Oklahomans honestly can say that theirs is a state of cultural diversity. This states has become home to representatives of many — if not most — of the known cultures of the world.
It’s a state of many colors, and not just in the landscape. Through education, occupational opportunities, military assignments, personal relocation, or other reasons, Oklahoma has gained residents from all the continents, according to U.S. Census Bureau statistics.
We may not be the largest state, but we certainly have diversification in our numbers.
The traditions of other cultures have produced some of Oklahoma’s best-attended events, ranging from festivals to re-enactments, from annual reunions to competitions.
The clothing, the music, the food and the games of these cultures comes to life in numerous community events during an average year.
There is history, there is progress, there is future to be explored.
You can learn more about what cultural events are planned for Oklahoma by going to wimgo.com or by looking at the material in KNOWIT.NEWSOK.COM/CULTURE.
You also can discover what is located within Oklahoma’s six tourism and recreation areas by going to KNOWIT.NEWSOK.COM/TRAVEL-TIPS.
Enjoy the journey.
The Families Anonymous organization has a priceless Emeeting for parents of addicted children.
This organization is specifically tailored for parents’ who are dealing with an addicted child.
You simply read the stories and/or questions parent’s summit, then read the excellent responses they get from the more experienced members.
The Emeeting is an email (LISTSERV-styled) discussion group. It is the largest and most active group in the fellowship consisting of more than 500 members. It is available to the members 24 hours a day /seven days a week.
Members of the group hail from all over the world and share their Experience, Strength and Hope by typing their message to the list. The Emeeting averages more than 2,000 email messages per month.
One Important Note: many members choose to open a separate email account to keep this separate from their private email There are many free accounts you can open for this purpose
Those looking to subscribe to the Emeeting can do so by sending a “BLANK” email (nothing in the subject line or body of the text) to: TABW-On@mail-list.com.
You will then receive a confirmation email from the server that you must “REPLY” to without
The following is Part 2 of my responses from parents on what they have learned from their experiences with addiction and their child.
“I learned that I can only control how I react to a person, a situation or a comment.”
“I have learned not to engage in arguments with my child. Disengage!”
“I have learned my daughter’s addiction is not my fault.”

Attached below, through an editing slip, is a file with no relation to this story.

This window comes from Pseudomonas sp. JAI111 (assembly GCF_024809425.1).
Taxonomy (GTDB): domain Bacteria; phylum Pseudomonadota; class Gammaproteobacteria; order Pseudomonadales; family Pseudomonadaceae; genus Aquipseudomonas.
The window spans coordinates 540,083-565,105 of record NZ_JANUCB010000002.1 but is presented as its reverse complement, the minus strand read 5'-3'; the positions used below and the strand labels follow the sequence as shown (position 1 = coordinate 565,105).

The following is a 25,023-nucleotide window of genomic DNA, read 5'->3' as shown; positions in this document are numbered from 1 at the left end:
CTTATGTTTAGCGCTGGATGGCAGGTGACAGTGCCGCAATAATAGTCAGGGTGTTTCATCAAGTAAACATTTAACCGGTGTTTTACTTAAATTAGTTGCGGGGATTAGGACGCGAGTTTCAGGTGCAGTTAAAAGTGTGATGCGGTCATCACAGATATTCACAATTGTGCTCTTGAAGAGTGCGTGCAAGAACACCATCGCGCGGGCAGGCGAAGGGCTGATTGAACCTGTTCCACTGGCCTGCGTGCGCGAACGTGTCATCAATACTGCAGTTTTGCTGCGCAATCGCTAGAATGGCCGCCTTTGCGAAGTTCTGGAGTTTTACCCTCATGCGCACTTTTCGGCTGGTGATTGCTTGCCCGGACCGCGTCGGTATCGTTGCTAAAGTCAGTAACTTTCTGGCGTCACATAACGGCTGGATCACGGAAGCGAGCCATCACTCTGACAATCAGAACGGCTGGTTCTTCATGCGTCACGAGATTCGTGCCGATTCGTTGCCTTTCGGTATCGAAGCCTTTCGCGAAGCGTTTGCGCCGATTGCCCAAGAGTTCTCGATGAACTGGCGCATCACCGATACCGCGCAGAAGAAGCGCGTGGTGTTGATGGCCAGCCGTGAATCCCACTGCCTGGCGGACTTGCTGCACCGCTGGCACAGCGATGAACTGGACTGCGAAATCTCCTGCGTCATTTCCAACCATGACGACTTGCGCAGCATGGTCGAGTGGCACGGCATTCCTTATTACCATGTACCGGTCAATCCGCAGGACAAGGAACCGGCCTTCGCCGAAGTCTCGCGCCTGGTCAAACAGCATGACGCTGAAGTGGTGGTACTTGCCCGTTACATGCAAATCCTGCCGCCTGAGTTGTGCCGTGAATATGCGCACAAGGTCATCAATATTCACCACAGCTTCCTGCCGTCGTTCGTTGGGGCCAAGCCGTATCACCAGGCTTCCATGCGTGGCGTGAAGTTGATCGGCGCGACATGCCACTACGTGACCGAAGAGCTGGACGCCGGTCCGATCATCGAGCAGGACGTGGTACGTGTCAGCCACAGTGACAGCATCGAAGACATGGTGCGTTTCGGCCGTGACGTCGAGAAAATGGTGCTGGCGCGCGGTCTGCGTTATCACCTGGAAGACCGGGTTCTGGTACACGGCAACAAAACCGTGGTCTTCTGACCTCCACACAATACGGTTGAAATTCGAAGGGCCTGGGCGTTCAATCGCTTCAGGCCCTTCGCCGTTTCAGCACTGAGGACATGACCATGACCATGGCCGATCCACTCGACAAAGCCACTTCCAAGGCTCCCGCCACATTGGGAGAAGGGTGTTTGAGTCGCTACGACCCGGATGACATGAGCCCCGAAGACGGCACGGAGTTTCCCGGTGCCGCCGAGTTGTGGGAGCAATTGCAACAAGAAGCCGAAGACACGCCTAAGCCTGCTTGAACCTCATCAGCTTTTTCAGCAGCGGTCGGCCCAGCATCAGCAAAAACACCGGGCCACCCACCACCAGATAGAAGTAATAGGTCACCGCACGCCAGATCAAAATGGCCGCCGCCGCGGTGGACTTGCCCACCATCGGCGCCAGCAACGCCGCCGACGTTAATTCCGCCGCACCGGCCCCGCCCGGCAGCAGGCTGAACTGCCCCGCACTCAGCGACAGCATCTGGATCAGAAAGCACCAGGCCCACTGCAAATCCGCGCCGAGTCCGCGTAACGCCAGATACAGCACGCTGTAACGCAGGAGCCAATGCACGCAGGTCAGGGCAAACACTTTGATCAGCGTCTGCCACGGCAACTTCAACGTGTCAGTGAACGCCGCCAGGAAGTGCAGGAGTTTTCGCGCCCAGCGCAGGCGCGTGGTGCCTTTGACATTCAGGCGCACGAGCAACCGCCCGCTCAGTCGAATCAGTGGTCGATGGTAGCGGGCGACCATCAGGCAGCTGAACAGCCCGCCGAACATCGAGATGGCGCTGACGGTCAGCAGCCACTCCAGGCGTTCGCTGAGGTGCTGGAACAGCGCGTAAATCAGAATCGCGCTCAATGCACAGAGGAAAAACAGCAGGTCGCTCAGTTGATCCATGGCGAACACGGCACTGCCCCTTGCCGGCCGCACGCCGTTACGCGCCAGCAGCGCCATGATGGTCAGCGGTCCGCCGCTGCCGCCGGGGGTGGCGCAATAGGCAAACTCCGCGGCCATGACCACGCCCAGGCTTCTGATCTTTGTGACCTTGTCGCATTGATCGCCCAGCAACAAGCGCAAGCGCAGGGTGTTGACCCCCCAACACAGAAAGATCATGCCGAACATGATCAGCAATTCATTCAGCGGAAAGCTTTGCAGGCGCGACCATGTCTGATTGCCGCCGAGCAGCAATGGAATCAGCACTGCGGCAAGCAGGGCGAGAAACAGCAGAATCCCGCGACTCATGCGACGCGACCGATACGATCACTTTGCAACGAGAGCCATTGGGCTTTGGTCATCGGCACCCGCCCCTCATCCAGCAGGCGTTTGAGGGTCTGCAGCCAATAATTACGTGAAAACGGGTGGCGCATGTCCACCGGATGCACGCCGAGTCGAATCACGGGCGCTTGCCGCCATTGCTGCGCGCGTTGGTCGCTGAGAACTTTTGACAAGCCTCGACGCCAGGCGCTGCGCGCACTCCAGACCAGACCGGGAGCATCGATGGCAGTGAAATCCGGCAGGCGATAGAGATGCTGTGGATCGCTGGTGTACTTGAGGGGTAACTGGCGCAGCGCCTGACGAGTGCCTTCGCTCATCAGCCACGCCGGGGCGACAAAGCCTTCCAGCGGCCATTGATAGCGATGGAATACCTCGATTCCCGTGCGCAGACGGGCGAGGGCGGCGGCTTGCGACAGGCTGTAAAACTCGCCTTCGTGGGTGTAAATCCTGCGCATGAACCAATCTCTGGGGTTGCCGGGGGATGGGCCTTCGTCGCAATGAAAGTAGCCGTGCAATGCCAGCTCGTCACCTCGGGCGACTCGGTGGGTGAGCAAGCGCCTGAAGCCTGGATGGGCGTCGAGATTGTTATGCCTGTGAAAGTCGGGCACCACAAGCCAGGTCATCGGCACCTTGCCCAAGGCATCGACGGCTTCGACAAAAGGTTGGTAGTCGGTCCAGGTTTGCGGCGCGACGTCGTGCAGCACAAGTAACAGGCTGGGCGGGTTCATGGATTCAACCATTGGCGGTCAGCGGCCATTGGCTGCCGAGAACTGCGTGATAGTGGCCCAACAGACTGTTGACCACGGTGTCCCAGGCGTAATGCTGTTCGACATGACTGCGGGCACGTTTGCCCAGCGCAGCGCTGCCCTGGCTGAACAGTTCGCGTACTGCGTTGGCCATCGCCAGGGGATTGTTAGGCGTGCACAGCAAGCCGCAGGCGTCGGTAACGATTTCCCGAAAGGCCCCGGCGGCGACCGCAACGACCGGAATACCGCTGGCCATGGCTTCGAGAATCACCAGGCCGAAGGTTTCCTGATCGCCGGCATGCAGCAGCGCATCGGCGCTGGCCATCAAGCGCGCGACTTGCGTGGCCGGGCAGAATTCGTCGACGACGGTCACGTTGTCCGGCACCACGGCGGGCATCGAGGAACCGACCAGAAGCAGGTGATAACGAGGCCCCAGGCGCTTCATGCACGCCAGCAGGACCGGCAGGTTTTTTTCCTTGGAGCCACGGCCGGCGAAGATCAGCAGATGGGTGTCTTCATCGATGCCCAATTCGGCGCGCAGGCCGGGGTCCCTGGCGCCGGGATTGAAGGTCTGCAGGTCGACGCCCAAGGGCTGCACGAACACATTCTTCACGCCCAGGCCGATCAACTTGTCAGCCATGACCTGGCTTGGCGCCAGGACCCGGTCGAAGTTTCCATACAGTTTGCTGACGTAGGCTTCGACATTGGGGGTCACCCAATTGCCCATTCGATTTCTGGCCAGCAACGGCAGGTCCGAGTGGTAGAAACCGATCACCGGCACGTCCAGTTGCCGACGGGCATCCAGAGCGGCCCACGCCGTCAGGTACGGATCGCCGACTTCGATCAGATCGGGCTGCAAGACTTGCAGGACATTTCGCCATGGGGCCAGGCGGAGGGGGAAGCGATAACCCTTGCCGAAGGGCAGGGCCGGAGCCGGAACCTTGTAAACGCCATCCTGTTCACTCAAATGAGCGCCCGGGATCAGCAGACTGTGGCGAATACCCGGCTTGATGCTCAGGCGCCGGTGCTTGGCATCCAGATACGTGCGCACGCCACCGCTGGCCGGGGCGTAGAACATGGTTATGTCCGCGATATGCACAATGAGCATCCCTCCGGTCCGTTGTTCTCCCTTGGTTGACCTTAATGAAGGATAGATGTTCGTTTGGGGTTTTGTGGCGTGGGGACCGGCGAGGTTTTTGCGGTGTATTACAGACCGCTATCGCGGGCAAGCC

“I have learned that a relapse starts well before an addict actually engages in substance abuse.”
“I have learned It is a disease and that is cunning, baffling and powerful. ”
“I have learned It is so much more powerful than I am.”
“I have learned I am powerless over my daughter and her choices.”
“I have learned that powerlessness does not mean helpless or weakness.”
“I learned the more I try to control another person place or thing the less peace I have in my life.”
“I have learned that consequences do not matter to addicts.”
“I learned that my daughter is a sick kid trying to get better and not a bad kid trying to get good.”
“I learned to ask for help.”
“I have learned that 12-step programs work.”
“I learned to trust the process. ”
“I learned to let my son suffer his own consequences.”
“I learned that there is hope.”
What parent’s have learned through their own personal recovery:
“I learned that there is a God and it is not me.”
“I learned that I did the very best I could with what I had … and that was enough.”
“I learned that I love my daughter with all my heart but I have my own life to live.”
“I learned to save myself and let my family watch.”
“To live in the present moment.”
“I learned to be grateful for everything.”
“I learned that there are miracles.”
“I learned that I am worthy of love and have a tremendous capacity to love other people.”
“I learned that prayer is powerful.”
“I learned to experience all there is in this life.”
“I have learned about accepting the things I cannot change and learned to have courage to change the things I can. ”
“I have learned to forgive myself.”
“I learned that fear is selfish.”
“I learned to trust.”
“I learned to laugh again.”
“I learned how to have my head, my heart and my body in the same place at the same time.”
I learned to love this life I am living one day at a time.”